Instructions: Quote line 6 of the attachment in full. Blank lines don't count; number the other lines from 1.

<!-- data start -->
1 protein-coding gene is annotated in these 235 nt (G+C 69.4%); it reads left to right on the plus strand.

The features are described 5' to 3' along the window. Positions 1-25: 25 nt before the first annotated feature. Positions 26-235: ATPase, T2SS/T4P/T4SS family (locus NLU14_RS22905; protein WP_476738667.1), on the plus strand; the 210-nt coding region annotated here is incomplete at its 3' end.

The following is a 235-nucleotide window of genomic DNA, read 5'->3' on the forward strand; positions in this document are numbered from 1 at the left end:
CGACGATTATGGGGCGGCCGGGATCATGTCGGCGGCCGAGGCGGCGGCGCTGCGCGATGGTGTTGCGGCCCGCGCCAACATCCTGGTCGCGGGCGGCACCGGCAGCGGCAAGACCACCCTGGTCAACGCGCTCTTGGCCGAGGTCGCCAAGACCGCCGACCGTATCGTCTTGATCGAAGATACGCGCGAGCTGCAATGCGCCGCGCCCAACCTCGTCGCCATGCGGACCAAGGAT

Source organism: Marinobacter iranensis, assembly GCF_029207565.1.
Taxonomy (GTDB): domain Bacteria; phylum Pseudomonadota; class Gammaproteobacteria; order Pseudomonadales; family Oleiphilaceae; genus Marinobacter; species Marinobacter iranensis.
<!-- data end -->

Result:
Taxonomy (GTDB): domain Bacteria; phylum Pseudomonadota; class Gammaproteobacteria; order Pseudomonadales; family Oleiphilaceae; genus Marinobacter; species Marinobacter iranensis.